Why suicide is more common among celebrities, CEOs and creatives, and how therapy helps

Why suicide is more common among celebrities, CEOs and creatives, and how therapy helps

  • The recent suicides of Anthony Bourdain and Kate Spade highlight how famous and successful people are more likely to suffer from mental problems than the rest of us, says a psychologist who has treated Hong Kong and China celebrities

The deaths of chef and TV personality Anthony Bourdain and fashion designer Kate Spade by suicide have thrown the spotlight on celebrities and depression. Instead of bringing them happiness and freedom, for many, being sought-after, rich and at the top of their game leads to an identity crisis and ruminations on their self-worth.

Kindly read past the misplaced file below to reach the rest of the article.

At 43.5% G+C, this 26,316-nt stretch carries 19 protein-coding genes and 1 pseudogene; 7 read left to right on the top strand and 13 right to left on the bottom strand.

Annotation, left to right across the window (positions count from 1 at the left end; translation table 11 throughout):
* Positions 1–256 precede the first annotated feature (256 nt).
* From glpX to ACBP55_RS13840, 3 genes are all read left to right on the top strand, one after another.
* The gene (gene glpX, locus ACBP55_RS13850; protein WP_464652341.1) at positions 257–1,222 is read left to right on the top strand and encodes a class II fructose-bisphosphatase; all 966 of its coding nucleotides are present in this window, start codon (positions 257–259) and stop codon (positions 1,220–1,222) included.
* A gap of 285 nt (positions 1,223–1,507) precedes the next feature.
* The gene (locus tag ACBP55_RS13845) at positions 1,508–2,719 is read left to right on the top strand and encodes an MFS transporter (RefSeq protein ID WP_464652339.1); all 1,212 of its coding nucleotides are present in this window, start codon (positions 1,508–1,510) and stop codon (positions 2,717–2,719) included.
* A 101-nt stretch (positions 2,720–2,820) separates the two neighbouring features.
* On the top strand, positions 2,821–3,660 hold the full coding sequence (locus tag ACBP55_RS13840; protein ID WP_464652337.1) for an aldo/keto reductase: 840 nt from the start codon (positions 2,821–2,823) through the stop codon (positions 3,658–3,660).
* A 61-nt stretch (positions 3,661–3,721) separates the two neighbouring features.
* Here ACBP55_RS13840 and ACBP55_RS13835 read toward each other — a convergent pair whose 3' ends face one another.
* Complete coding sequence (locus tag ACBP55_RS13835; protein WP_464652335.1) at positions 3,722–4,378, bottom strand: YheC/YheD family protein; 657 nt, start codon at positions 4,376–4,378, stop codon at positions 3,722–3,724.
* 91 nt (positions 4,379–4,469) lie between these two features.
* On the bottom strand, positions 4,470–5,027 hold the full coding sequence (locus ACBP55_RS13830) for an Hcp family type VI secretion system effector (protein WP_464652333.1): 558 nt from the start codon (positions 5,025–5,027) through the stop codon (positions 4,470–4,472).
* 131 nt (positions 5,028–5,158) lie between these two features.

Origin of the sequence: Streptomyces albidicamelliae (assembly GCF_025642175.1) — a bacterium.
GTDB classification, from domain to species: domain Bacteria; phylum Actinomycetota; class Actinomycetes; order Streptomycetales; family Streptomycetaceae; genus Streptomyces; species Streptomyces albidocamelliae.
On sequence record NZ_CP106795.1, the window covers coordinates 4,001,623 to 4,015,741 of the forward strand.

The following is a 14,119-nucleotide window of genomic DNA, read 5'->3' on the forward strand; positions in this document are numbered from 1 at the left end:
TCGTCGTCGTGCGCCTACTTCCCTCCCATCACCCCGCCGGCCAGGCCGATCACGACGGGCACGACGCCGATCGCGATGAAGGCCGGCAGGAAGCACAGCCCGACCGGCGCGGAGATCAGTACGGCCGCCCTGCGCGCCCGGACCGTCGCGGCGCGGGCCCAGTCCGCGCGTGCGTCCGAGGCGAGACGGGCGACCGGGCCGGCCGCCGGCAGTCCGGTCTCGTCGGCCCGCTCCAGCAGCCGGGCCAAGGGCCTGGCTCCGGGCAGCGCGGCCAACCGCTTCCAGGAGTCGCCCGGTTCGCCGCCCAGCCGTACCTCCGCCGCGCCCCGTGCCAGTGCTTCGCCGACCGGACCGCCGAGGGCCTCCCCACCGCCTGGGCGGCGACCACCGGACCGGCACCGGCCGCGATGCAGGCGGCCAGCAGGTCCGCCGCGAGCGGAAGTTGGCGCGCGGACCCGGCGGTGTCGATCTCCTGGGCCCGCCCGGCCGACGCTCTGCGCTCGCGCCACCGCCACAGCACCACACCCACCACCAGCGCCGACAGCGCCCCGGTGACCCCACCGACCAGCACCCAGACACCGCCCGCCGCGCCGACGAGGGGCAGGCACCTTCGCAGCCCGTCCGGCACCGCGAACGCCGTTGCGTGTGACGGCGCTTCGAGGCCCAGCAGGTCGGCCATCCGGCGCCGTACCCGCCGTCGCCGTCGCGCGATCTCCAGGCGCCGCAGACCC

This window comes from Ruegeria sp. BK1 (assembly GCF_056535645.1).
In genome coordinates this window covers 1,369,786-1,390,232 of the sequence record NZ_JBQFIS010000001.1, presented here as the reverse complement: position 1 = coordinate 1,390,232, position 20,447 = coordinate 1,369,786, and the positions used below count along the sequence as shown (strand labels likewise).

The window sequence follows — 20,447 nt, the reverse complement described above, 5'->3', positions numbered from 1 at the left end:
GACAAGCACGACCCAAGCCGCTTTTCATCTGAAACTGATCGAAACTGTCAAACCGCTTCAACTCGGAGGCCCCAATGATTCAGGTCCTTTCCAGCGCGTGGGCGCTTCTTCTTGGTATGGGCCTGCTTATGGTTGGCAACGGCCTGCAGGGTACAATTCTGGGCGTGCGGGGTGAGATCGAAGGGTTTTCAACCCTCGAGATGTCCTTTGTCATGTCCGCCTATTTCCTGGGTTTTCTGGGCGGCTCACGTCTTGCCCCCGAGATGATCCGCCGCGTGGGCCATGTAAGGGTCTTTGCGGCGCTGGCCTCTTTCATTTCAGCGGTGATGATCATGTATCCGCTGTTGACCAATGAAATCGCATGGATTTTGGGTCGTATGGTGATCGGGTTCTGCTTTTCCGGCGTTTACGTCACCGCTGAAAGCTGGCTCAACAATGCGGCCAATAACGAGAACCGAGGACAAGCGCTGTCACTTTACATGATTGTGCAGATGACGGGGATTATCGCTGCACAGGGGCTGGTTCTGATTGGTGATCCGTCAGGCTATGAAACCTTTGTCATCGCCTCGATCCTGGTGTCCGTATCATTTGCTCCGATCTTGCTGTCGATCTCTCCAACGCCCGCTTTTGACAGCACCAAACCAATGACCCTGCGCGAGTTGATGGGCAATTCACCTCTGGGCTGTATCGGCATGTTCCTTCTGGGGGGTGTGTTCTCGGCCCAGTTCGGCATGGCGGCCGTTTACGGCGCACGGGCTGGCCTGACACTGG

Candice Lam Yue-tung, a clinical psychologist who founded Mindcare in Central in 2008, knows first-hand the mental struggles besetting the famous and powerful from her extensive experience of treating celebrities in Hong Kong and China.

While keeping her patients’ identities confidential, Lam says half of them are either celebrities, bank CEOs, or movers and shakers in the political world.

Some celebrities are prone to depression and bipolar disorder due to incessant media and public scrutiny, she adds.